Select pesticides that are less likely to leach into groundwater and surface waters. Highly soluble pesticides that do not adsorb to soil particles are most likely to leach into the ground and impact groundwater quality. Prior to selecting pesticides, inspect product labels for restrictions related to application rate and timing or advisories and water protection guidelines. Pesticide dealers or the Pesticide Regulatory Agency may be able to assist you further in selecting an appropriate pesticide.
Consider the location of pesticide application in relation to groundwater and surface waters. If the proposed treatment area lies within the boundaries of the highly vulnerable groundwater area (as indicated by the red areas of the map), then abandon pesticide use or seek an alternative treatment that does not involve a hazardous pesticide. Recall that in the red areas of the map, the groundwater table lies only a shallow two to five meters below the highly permeable soil at the surface and is therefore very susceptible to surface contaminants such as pesticides. Avoid applying pesticides near other groundwater-sensitive areas such as springs, streams, ponds, wetlands, wells, drains, and sinkholes.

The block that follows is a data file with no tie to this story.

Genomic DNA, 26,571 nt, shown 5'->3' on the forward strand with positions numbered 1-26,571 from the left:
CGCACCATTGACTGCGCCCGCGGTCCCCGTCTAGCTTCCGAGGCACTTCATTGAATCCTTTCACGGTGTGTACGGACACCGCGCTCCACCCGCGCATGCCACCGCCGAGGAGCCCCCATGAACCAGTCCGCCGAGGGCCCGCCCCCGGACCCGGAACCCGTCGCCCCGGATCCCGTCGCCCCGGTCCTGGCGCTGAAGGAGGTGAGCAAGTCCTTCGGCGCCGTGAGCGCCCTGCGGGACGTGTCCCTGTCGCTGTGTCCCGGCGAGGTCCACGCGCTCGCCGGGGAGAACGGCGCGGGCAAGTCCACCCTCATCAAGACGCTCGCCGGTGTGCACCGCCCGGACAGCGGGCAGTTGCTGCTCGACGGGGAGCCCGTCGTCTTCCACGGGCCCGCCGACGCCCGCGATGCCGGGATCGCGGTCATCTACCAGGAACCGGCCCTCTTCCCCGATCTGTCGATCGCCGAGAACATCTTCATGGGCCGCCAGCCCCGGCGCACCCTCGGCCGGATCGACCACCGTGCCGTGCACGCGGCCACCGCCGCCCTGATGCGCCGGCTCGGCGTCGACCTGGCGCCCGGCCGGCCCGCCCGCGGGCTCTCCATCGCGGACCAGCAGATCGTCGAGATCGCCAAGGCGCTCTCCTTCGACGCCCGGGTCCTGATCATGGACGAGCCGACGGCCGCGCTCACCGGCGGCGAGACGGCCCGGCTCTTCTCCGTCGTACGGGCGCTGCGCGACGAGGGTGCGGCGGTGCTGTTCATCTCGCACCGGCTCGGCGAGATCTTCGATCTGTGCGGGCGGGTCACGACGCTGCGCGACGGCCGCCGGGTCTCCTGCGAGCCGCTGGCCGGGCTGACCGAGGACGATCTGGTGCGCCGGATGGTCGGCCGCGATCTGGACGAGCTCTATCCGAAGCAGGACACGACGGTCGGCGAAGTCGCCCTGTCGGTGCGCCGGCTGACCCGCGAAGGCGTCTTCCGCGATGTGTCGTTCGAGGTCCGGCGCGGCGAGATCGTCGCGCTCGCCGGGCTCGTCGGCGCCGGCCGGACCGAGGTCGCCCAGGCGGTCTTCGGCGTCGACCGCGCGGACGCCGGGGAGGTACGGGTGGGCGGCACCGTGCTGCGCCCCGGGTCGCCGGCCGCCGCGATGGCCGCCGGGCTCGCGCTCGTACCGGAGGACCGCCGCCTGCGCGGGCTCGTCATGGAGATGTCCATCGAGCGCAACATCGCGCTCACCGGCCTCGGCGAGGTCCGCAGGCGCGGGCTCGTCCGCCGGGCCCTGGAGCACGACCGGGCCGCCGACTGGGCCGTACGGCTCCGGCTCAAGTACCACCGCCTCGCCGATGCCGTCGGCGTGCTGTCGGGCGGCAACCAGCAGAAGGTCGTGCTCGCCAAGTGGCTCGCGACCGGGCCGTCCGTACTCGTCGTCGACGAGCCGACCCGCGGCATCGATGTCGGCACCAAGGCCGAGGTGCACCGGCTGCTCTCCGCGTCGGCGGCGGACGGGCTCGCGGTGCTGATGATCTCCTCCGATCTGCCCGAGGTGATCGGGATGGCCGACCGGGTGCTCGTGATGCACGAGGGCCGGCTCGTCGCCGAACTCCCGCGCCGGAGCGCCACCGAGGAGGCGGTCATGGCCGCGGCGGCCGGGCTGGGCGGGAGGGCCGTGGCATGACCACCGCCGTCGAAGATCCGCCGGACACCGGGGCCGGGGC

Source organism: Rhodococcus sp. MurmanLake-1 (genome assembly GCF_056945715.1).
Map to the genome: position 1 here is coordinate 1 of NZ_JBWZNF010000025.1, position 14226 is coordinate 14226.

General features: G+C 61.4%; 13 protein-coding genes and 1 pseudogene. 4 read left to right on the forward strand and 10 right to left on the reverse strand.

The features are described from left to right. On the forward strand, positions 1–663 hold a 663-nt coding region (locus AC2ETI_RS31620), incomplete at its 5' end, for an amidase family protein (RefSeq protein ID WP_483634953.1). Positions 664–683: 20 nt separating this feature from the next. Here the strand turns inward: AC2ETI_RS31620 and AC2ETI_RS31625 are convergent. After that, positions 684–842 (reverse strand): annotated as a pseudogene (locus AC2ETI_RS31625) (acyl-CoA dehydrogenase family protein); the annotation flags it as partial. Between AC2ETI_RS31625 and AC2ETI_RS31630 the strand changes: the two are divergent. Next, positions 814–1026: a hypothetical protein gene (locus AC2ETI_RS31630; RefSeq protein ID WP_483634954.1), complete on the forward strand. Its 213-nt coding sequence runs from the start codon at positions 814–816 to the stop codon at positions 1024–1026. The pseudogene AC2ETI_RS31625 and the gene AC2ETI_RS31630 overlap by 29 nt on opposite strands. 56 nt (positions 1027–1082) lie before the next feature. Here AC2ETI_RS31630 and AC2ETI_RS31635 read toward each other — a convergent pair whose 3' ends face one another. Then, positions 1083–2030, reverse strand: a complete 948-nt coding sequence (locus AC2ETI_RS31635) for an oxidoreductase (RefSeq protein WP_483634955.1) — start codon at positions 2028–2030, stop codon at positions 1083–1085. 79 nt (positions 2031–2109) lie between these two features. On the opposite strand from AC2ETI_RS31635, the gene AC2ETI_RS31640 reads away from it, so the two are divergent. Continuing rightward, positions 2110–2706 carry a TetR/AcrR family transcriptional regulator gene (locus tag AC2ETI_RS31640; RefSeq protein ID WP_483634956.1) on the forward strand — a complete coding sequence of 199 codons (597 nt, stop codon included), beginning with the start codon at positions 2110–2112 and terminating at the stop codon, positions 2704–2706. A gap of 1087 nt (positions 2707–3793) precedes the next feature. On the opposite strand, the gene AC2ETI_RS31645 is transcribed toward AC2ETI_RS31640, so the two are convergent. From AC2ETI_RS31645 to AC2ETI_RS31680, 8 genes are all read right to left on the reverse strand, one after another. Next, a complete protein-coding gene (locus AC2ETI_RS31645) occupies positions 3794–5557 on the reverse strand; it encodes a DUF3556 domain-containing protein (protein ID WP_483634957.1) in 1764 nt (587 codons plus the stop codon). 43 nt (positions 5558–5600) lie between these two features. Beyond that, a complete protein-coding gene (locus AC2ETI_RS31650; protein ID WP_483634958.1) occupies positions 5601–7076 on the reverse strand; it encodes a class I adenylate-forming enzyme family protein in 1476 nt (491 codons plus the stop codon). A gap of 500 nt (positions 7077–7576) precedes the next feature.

Calibrate pesticide distribution equipment carefully prior to use, to ensure that the appropriate quantity of pesticide is applied. Check equipment for leaks and malfunctions to prevent spills that may lead to contamination.